Suppose the US system is ‘imported’ into Malaysia; then this is what will happen:  for example, assuming Harapanis in power,  Harapan leader Mr. A (or Madam B) will be elected as the leader of the House of Representatives.  Another separate and independent Harapanleader, Mr. C (or Madam D), will be elected as the Malaysian prime minister— by separate elections.

In the US, candidates vying to be judges of the Supreme Court are security-vetted and shortlisted by the White House: [Article 2, US Constitution].  The fruits of their labours are examined under a microscope: their published decisions, their articles, speeches, and other background material.  This provides an idea of the candidates’ core values and their views on constitutional issues. The nominee’s age, health, race, gender—all  figure in the selection process. They are then sent over to, and are independently—and publicly— grilled by the Senate Judiciary Committee.  The Committee reports to the Senate. A vote is taken. Only a simple majority is required. Confirmation hearings may sometimes take months.

How do you think our Court of Appeal and Federal Court judges will fare were they put through this process?  You are right! We will have the best legal minds.  And those who would dare take the ‘test’ will have the courage of a pride of lions.

It is probable, as history has borne out, that the While House backs  candidates who are of the same party as the President.  It is political, but it is still there—this palpable fusion.

Ethical leadership

In the more advanced nations, they are careful to observe the Rule of Law. They are all not saints, but they try not to be funny and defeat it.  Otherwise they’d get thrown out. Their leaders practice ethical leadership. There, leaders of all three institutions are wary of each other. They try not to stray into each other’s spheres of influence.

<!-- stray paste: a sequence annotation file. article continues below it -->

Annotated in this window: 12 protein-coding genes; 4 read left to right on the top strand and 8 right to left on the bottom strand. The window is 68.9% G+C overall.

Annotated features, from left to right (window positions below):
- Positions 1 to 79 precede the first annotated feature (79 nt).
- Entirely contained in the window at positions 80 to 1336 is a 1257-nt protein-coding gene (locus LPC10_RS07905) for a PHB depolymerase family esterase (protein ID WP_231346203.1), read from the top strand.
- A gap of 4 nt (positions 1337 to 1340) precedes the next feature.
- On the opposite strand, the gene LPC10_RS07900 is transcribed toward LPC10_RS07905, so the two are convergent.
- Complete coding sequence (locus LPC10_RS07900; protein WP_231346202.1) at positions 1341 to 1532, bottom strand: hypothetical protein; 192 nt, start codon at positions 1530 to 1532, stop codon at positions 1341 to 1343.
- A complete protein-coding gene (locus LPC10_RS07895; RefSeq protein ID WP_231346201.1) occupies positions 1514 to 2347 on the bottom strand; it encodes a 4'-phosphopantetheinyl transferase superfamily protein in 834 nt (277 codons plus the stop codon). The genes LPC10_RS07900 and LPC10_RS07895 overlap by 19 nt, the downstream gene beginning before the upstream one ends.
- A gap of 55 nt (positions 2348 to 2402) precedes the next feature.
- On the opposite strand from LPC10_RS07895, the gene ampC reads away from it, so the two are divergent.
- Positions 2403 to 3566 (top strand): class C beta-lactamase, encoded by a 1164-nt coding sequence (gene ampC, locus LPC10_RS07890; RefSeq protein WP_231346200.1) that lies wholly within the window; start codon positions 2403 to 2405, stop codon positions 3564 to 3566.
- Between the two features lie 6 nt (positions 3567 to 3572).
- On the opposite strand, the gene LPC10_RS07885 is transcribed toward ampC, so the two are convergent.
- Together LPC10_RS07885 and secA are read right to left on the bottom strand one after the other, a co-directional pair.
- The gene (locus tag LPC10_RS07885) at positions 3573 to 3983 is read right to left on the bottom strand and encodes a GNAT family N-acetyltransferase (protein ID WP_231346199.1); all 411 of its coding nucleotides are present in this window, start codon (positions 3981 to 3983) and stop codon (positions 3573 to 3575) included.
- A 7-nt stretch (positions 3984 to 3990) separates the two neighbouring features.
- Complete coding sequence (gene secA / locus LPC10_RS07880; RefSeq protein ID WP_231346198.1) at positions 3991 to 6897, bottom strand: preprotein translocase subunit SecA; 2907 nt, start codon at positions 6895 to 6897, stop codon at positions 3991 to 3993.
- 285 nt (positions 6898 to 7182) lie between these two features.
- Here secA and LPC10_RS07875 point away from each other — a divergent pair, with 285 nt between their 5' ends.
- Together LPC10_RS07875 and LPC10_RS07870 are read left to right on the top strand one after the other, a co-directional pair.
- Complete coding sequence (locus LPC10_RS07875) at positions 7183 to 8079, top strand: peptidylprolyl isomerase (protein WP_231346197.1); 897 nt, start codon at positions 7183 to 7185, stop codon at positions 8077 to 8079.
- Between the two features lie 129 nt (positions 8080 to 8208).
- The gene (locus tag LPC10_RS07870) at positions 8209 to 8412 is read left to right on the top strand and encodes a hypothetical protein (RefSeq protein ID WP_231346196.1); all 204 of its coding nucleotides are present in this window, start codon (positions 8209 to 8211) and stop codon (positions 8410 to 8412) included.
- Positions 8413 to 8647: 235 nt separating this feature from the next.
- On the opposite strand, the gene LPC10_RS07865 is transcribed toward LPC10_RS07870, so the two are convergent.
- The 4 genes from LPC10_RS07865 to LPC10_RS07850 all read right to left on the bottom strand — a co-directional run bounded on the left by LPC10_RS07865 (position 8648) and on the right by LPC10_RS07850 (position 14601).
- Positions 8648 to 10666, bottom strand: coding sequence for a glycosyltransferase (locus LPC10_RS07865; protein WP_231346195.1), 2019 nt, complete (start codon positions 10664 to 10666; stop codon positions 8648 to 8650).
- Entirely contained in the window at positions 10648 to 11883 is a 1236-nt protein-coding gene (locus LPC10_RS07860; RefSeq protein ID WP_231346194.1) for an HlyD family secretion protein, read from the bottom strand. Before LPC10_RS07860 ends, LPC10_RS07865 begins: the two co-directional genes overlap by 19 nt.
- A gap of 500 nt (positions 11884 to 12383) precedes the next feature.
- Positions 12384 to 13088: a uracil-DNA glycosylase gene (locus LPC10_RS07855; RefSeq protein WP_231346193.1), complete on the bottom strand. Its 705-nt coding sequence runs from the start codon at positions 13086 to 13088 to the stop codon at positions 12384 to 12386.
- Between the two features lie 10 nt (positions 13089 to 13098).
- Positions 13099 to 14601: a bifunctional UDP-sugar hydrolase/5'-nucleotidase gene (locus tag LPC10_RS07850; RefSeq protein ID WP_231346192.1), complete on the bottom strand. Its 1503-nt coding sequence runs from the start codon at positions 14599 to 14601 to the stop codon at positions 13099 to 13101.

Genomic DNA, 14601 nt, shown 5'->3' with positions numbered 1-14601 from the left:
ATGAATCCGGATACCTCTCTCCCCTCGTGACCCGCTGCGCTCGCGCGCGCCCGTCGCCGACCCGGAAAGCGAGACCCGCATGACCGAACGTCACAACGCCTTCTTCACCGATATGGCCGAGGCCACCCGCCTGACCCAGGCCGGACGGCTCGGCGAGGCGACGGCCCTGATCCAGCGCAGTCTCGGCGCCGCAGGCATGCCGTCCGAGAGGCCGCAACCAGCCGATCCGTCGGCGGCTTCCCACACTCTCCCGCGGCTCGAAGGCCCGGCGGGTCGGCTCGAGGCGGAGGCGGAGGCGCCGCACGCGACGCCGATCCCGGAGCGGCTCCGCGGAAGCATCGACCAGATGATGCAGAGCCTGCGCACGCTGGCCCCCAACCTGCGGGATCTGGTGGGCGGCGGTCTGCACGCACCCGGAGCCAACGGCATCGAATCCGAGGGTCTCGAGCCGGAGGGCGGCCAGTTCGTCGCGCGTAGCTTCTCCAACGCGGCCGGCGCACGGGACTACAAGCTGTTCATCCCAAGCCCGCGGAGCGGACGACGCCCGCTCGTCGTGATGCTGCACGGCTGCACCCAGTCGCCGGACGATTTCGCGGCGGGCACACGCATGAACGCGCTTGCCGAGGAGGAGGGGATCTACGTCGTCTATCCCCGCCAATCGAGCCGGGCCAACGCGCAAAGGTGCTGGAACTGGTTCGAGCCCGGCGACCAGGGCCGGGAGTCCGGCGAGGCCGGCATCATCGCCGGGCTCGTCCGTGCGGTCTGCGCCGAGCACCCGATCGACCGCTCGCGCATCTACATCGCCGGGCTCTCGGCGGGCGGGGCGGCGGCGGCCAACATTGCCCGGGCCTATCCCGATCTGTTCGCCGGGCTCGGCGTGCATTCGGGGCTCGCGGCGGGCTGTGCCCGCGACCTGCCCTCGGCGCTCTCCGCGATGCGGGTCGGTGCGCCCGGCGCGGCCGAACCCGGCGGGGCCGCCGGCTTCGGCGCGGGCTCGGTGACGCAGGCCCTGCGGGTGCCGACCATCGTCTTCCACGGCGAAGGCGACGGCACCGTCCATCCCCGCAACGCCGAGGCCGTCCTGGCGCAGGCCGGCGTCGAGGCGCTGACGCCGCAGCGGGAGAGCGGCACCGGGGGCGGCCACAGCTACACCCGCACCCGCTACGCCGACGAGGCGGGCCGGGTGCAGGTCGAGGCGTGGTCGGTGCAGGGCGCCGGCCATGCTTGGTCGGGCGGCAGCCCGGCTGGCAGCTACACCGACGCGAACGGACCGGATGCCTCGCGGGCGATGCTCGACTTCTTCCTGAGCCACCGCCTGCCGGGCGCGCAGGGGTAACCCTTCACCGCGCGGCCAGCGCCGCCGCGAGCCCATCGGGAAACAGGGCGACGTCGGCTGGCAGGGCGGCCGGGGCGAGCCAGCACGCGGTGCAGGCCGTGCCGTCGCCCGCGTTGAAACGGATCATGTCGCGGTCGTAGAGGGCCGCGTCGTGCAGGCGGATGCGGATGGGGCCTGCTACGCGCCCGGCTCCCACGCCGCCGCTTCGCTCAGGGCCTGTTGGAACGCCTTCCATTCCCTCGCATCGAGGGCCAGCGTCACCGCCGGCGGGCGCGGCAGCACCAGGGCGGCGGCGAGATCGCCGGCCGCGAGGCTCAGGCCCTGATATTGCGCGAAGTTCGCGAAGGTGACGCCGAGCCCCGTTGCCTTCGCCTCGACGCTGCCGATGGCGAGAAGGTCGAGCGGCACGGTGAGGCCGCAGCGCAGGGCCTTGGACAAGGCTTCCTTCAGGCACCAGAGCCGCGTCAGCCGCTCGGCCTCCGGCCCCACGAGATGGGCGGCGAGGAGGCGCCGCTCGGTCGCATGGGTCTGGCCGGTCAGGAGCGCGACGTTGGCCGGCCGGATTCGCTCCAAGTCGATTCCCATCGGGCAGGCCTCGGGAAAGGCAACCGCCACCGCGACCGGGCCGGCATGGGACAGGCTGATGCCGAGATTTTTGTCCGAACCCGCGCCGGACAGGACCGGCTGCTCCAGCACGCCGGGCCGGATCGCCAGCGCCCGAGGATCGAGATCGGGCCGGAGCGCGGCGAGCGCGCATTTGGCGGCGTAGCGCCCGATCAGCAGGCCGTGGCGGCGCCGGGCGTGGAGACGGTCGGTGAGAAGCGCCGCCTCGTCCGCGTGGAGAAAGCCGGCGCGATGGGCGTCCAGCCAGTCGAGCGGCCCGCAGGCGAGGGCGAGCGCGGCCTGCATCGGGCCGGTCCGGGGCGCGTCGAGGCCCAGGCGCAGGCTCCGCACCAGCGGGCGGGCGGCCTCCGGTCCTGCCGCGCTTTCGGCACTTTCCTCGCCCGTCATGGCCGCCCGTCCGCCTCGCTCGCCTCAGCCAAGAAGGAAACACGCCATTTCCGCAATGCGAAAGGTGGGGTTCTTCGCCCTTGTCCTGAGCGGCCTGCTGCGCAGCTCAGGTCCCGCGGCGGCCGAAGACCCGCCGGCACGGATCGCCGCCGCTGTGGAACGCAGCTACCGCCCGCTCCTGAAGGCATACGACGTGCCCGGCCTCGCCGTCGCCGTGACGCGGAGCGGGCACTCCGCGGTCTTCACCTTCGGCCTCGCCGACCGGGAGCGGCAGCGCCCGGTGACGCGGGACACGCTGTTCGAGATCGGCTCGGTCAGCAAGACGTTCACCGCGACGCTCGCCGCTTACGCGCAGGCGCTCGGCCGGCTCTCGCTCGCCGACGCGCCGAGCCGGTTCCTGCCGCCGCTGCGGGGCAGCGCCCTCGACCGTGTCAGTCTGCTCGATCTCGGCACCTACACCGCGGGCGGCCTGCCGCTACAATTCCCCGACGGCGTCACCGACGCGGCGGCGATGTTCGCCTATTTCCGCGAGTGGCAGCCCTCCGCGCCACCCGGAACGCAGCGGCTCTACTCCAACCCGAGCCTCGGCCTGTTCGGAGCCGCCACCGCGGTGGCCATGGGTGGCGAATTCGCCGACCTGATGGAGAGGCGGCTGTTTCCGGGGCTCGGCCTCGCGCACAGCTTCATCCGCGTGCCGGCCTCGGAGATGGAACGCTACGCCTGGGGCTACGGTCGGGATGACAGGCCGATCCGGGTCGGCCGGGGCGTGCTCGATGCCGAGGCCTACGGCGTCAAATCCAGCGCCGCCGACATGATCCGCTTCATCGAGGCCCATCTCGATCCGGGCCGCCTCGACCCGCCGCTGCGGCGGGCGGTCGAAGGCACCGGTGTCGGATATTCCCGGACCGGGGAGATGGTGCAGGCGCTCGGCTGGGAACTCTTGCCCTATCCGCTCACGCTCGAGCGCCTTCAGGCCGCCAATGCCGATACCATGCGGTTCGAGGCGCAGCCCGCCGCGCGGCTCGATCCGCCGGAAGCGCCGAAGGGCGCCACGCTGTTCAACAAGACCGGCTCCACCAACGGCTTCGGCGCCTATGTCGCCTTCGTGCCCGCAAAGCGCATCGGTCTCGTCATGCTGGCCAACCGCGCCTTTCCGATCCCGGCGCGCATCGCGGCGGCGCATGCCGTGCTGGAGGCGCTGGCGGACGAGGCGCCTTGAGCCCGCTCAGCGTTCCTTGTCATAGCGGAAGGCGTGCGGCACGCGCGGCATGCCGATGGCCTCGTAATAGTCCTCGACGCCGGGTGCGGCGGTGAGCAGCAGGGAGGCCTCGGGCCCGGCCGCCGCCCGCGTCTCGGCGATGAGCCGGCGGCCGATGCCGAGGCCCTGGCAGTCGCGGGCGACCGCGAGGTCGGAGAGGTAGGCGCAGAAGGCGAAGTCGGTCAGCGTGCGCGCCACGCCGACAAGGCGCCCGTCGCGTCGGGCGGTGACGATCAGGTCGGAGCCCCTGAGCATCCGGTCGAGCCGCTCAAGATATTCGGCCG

This is what is called the ‘separation of powers’.

Each institution is not only separate, but ‘independent’.

That is why they are considered ‘more advanced’ than some ‘banana republics’ of the Commonwealth — Malaysia nearly turned into one in the last 5 years— until you came and saved the nation!

The laws and systems of not only Malaysia, but that of the entire Commonwealth—comprised in 53 countries across all continents, with a combined population of 2.36 billion people— follow the UK system.  Ours, like the UK system of government, is a ‘constitutional monarchy.’  It is a democracy with a monarch as its titular head. Without a royal ruler, it is a ‘republic’: there supreme power is held by the people and their elected representatives, its leader is an elected or nominated president.

Some 94% of the citizens of the Commonwealth live in Asia. Of those, 1.26 billion are in India. In other words, almost 33% of the world runs on UK law.  Almost all the rest of the world is run on some form of Rule of Law.  The rest are not based on the rule of law.  They are mere despots.  Or religious regimes.

Over the years, the British and the US systems have worked well.  In the UK, the Judiciary has openly acknowledged its need to be totally independent of the Commons and the Lords. The description ‘.gov’ at the end of the Supreme Court judges’ email was only removed last week!  News of this ‘great emancipation’ was sent out on Twitter, as if hailing a great moral victory— which indeed it was.

Pakatan Harapanhas inherited this malformed structure.  Our current leaders need to beat it back into shape, rip off each fused institution—and grant them their separate identities and independence.  Even so, this very minute we can observe all the fawning, right before our own eyes. People have become so acclimatised to the old system, they can’t seem to be able to tear themselves out of it.

Since ‘Five-O-Nine,’ we have a chance to return to the perfect model.  If, we, as a people, are wise, we should strive to make the nation’s governing institutions more and more ‘separate’— and more and more ‘independent’—and more and more just.

This Harapan Government, and the Judiciary and legislature must act, as a ‘government bound by the Rule of Law’.

And one respecting—and upholding— the Separation of Powers.